As Goebbels was largely responsible for bringing Hitler to the centre of the political stage, he was rewarded on 13 March 1933, with the position of Reich Minister for Public Enlightenment and Propaganda, which gave him total control of the communications media – which was the radio, press, publishing, cinema and the other arts. From this, a new generation of manipulation was brought forth. Once the takeover was complete, the propaganda ministry was split up into several different departments.
Anyone, who produced, distributed, broadcasted, published, or sold any form of cinema, media, press, or literature had to first join one of the departments and then follow all rules of the department head. That person was usually Joseph Goebbels. Therefore, without a license to practise their businesses, all artists, writers, publishers, producers, or directors could not work or do any business in their field. Also along with these guidelines, came the prohibition of all Jewish newspapers, radio, and cinema.
Certainly, due to the eradication of anti-Nazi publications and media in general, the public must have felt that the general mood of all the media was pro-Nazi. Therefore by disagreeing they would step out of the public mood, and the terror of not conforming due to the total propaganda they were subjected to contributed greatly to the consolidation of power in Nazi Germany. This terror was accentuated further by direct acts of rebellion against the old order, such as the book burning during the spring of 1933. ? Goebbels’ propaganda portrayed the government’s actions as necessary to deal with a national emergency.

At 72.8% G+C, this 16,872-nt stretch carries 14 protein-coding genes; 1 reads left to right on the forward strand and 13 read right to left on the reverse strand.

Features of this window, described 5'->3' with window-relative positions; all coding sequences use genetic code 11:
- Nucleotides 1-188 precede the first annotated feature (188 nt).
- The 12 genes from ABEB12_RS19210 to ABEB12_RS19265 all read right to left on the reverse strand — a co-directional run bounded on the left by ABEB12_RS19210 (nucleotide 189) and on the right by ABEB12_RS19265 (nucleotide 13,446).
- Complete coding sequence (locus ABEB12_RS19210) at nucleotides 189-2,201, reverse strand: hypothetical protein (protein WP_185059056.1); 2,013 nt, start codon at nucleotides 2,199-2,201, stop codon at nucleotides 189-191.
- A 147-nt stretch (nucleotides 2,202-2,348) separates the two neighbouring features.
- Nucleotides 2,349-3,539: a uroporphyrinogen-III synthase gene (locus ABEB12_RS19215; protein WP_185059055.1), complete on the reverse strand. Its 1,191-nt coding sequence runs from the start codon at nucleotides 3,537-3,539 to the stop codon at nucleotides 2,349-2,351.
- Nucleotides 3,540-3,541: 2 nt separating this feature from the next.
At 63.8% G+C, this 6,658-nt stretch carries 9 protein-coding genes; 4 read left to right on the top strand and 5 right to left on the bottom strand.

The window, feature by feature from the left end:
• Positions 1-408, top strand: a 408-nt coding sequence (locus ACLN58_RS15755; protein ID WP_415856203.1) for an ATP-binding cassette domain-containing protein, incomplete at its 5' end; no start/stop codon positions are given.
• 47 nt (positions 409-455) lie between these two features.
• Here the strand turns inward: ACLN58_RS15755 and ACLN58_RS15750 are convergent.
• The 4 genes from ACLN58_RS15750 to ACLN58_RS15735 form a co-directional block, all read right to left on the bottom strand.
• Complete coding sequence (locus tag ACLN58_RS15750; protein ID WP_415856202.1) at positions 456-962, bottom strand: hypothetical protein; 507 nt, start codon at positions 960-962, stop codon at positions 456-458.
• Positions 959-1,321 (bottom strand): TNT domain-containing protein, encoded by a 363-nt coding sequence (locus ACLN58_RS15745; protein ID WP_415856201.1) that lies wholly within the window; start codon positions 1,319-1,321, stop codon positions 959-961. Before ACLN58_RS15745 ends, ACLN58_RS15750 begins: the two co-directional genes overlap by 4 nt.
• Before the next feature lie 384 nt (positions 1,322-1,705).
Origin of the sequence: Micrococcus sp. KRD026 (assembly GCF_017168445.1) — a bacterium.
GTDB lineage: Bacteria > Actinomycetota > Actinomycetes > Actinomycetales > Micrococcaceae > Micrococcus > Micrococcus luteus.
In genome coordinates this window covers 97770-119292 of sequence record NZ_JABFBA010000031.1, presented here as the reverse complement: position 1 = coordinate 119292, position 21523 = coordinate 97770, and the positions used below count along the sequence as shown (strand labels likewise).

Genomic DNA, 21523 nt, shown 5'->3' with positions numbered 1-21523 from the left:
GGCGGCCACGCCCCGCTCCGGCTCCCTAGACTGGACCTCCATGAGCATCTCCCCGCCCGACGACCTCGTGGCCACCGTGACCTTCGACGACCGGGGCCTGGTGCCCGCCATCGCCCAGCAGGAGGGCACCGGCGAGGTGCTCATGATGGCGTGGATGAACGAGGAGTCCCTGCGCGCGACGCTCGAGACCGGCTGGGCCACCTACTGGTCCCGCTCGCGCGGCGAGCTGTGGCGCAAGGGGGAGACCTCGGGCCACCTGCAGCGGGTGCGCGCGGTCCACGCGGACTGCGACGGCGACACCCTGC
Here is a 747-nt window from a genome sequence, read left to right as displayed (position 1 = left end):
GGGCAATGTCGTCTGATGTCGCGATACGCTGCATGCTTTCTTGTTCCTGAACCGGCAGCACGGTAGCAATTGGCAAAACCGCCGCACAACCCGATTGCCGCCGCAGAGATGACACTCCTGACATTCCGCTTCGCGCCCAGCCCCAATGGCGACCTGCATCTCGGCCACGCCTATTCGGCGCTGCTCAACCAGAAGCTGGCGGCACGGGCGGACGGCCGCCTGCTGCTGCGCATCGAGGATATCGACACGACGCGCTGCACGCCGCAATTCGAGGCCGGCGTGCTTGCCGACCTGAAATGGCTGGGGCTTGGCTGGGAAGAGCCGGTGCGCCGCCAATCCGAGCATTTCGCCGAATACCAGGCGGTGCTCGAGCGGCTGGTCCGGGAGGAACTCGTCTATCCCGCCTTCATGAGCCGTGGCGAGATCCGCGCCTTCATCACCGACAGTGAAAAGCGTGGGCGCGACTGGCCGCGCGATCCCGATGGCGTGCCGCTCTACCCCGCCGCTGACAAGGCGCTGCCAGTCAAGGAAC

Potsdam Day, which featured not just Hindenburg and Hitler, but also many generals, was an orchestrated piece of propaganda, aimed at demonstrating the unity and popularity of the government and the acceptance of the Nazis by traditional conservative elements. Following the success of the Nazis and Conservatives in the Reichstag elections, Potsdam Day was propagandized as a ‘day of national unity’. Hitler and Hindenburg appeared before huge crowds together to send out the message of Nazi and conservative unity, which ultimately legitimized Nazi rule.
To conclude, it appears that the Nazi’s use of terror and violence played a highly significant role in the consolidation of the party’s power in 1933. Through extreme measures of propaganda and intimidation, the party was able to deal with political opponents to maintain control of people’s social, political and working lives, to the extent where Germany became a country where it was unsafe to do or say anything critical of the government. Although not all propaganda was designed for intimidation, the way Hitler consolidated power in 1933made people fearful of opposing him, granting the Nazis absolute control of national and local government.